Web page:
‘There are two possibilities. The first is continuing the current route with the IMF, Troika and so on. Most economists, even the capitalist ones, think this is leading to destruction, that there’s no way Greece can develop in a way it can pay back the loans. The new loans just pay the interest on the previous loans.

‘Then there's the other scenario. The main opposition party, Syriza, if they managed to make a government, would have to agree to co-operate with the communist party, which wouldn’t be easy but it could happen. They would try to re-negotiate with the EU so Greece could not pay the interest on the loans for 20 years until we can grow the economy. It would put money back into the market. If the EU didn’t agree to this and Greece left the EU, it could trigger an exodus from other countries in similar positions – Ireland, Spain, Portugal.

‘The next years in Greece will be hard – but most people think there is nothing to lose, that the situation can’t get any worse. At the beginning of this crisis, Papandreou said "we will do our best so that every family has one working person…" We thought at the time it was a mistake – how could there only be one person in a family working?! But now it’s come true. People who’ve lost their jobs receive welfare from the state for six months only, then they have to go back to their villages to live off a parent’s pension to survive. Properties are left empty, shops close, streets are deserted.’

As for Stefanos, although he sells his photos whenever he can to foreign media (usually when something major makes international news), he offers them for free within Greece – ‘for the cause’ – as long as others don’t use them for profit. And he’s found his new way of life incredibly rewarding, even though he’s surviving on a minimal income.

‘There was something missing before. So many people were struggling and there was no-one to cover it, to say what they wanted; no-one knew the people who lost their jobs were demonstrating and asking for something. I’ve learned many things I didn’t expect. I’m on the streets from morning til night, and try to post photos immediately.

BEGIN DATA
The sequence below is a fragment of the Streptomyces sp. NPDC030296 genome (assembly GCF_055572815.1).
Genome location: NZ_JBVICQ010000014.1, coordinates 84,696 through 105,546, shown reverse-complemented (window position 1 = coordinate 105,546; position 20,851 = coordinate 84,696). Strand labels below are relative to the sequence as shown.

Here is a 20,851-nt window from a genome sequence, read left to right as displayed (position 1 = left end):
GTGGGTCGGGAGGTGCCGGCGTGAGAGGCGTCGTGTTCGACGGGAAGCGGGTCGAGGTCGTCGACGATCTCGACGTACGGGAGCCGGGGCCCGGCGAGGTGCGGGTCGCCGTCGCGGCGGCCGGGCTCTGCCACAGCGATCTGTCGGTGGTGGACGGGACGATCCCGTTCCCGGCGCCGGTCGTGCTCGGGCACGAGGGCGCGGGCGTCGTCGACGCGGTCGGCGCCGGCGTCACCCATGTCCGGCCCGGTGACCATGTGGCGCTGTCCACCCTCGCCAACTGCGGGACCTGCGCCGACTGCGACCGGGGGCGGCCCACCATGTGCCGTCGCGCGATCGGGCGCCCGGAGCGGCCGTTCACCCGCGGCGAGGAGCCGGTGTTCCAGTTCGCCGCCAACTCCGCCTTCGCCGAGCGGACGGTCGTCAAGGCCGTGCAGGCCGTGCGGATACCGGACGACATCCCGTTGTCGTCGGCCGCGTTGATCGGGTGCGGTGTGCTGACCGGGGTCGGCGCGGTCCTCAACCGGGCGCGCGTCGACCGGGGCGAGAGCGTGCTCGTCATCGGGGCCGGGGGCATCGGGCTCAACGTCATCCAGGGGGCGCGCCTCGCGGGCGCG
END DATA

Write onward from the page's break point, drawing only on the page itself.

‘There’s stress, but I feel great about it – when I get up I think wow, what do I have to do today, and when I go back at eleven or twelve at night I feel very tired but very happy, it fulfils me.’

In the meantime, he's monitoring the news from Eristos Beach, Tilos.

Find Stefanos at www.dromografos.org, @dromografos


  1. How wonderful you have found a fulfilling, meaningful life. You're doing a great service for others.
    Susan Joyce

  2. Interesting read, Jennifer! Reading it the same day as they report that ERT is broadcasting again...

  3. It is well known that in Greece the economic situation is very difficult. I wonder why it is so difficult in Greece? Stefanos about it did not say anything?

    1. Do you mean why is the economic situation so bad? That's a big question to answer! It's not just one problem. Maybe I'll try to get some comments for you from the kantina folks.

    2. Thank you. It will be very interesting to see what they think about this issue. This is the main question!!!

    3. Sorry I haven't got back to you about this, but with the kantina in full swing there are fewer chances to sit around and chat to people - and I hate to spoil the mood by asking people to talk about this, when they've come on holiday to get away from it! Plus I think anything I write will feel like simplifying the issue. But interestingly, I just finished reading Richard Clark's excellent book Crete: A Notebook, which I bought in Kindle edition for a very reasonable price, and that summmed up the main issues nicely in an epilogue at the end... I may try to mention it briefly in my next blog.